CEN Oil FOR DOGS – PROMOTES HEALTHY SKIN & COAT, IMMUNE SYSTEM & JOINT HEALTH
CEN Oil also provides a cool source of calories that helps support calm behaviour.
HOW DOES CEN OIL BENEFIT YOUR DOG?
- Skin & Coat Health: If your dog suffers from a dry or very dull coat, Omega 3 can help to improve the texture of their coat, making for fuller, shinier hair. A dull coat is often a sign of other health problems like a weakened immune system. CEN Oil can ensure that lipid barriers of a dog’s skin are sufficient. When the barriers are reduced, the dog’s natural coat oils get depleted, your dog may run a higher risk of developing skin conditions, especially if they are scratching/itching excessively.
- Immune System Health: There is an importance of having the proper ratios of Omega 3 and Omega 6 consumed by your dog in order to reap the full health benefits. Research suggests that dogs that suffer from autoimmune, allergic, or inflammatory health conditions can benefit from increasing their dietary Omega 3 levels.
- Joint Health: The anti-inflammatory properties of essential fatty acids (Omega 3) that aid your dog fighting off skin irritants, can also help your dog’s joints and range of mobility, especially in dog’s that suffer from conditions like canine arthritis.
- 55% Omega – 3 (ALA) (492mg/mL)
- 17% Omega – 6 (LA)
- 16% Omega – 9 (OA)
Recommended Feed Rate: 1mL CEN Oil per 2kg Bodyweight Daily. (e.g 20kg dog feed approx. 10mL per day)
The National Research Council recommends up to 440mg / kg bodyweight of Omega 3 ALA can be safely fed daily to your dog. (5)
Higher amounts of dietary Omega 3 ALA, as well as decreased Omega 6 LA, resulted in increased conversion of ALA to EPA, DPA and DHA. (1,2)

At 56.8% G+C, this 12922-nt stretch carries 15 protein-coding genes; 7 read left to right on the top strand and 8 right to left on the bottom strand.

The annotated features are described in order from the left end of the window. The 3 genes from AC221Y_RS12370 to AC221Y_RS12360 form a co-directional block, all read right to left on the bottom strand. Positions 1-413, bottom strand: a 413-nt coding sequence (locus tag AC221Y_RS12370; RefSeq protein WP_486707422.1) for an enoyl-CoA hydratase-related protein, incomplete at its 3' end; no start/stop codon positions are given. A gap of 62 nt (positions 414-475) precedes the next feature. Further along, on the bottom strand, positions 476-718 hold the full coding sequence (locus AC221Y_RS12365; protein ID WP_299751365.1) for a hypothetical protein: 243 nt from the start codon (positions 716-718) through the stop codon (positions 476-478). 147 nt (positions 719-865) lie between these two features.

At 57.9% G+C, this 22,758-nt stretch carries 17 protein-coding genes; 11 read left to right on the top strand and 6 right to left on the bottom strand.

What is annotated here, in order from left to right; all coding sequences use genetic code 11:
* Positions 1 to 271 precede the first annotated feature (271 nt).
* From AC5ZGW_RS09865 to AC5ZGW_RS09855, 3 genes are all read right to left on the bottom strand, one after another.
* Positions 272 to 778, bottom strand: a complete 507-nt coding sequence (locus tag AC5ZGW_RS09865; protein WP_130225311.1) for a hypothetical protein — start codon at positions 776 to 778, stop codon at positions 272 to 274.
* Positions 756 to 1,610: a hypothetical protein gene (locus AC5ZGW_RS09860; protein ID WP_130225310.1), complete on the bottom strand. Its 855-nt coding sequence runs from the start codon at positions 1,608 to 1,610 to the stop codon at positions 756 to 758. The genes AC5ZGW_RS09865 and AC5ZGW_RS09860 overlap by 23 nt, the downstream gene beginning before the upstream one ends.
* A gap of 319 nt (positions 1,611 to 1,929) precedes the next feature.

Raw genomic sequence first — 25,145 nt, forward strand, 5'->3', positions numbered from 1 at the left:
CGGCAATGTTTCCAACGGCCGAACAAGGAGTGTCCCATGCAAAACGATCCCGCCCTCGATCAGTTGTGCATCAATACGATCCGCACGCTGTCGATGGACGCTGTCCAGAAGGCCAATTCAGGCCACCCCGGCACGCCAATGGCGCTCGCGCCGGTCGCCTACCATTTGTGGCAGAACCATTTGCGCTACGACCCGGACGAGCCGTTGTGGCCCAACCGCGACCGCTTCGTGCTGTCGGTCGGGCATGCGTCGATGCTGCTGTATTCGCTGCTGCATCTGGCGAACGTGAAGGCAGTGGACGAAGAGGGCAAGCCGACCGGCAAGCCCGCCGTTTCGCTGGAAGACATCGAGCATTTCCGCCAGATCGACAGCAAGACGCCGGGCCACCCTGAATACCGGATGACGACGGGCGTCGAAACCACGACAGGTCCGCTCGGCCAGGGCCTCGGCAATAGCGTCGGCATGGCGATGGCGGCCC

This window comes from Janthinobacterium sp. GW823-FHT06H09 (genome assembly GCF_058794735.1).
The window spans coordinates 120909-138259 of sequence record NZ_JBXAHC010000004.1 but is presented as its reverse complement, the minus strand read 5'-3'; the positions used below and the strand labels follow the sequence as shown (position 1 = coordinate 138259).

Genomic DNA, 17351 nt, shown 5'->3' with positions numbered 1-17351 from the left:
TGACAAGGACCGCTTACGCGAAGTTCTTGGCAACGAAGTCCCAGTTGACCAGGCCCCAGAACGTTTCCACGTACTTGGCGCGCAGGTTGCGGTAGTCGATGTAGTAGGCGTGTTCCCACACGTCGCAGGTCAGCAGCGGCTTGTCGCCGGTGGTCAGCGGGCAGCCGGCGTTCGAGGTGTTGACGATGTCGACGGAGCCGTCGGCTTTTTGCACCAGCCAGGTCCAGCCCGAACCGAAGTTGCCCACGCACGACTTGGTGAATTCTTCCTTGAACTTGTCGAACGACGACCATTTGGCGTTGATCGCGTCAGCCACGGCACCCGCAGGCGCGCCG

Eicosanoids are hormone-like substances that affect inflammation. They are produced from both ALA (less inflammatory) and LA (mostly pro-inflammatory). CEN Oil can help to improve dietary Omega 3 to Omega 6 to a less inflammatory profile. Dog diets that are high in Omega 6 LA and low in Omega 3 ALA drive the eicosanoid production towards a more inflammatory profile.
Studies have demonstrated that when dogs were fed a diet containing linseed providing 10.1% of total fatty acids from ALA, the plasma levels of EPA and DPA increased quickly, further studies have found that DPA is the main ALA metabolite in cell membranes of many animals, and as such it may be an important reservoir for either EPA or DHA synthesis. (3,6) Dogs have been shown to be able to convert DPA to DHA in the retina and presumably other nervous system tissues. (4)
1. Brenna JT, et al. Prostaglandins Leukot Essent Fatty Acids 2009;80:85-91.
2. Goyens PL, et al. Am J Clin Nutr 2006;84:44-53.
3. Dunbar BL, et al. Lipids 2010;45:1-10.
4. Alvarez RA, et al. Invest Ophthalmol Vis Sci 1994;35:402-408.
5. National Research Council. Nutrient Requirements of Dogs and Cats. Washington, D.C.: The National Academies Press, 2006.
6. Bauer JE, et al. J Nutr 1998;128:2641s-2644s.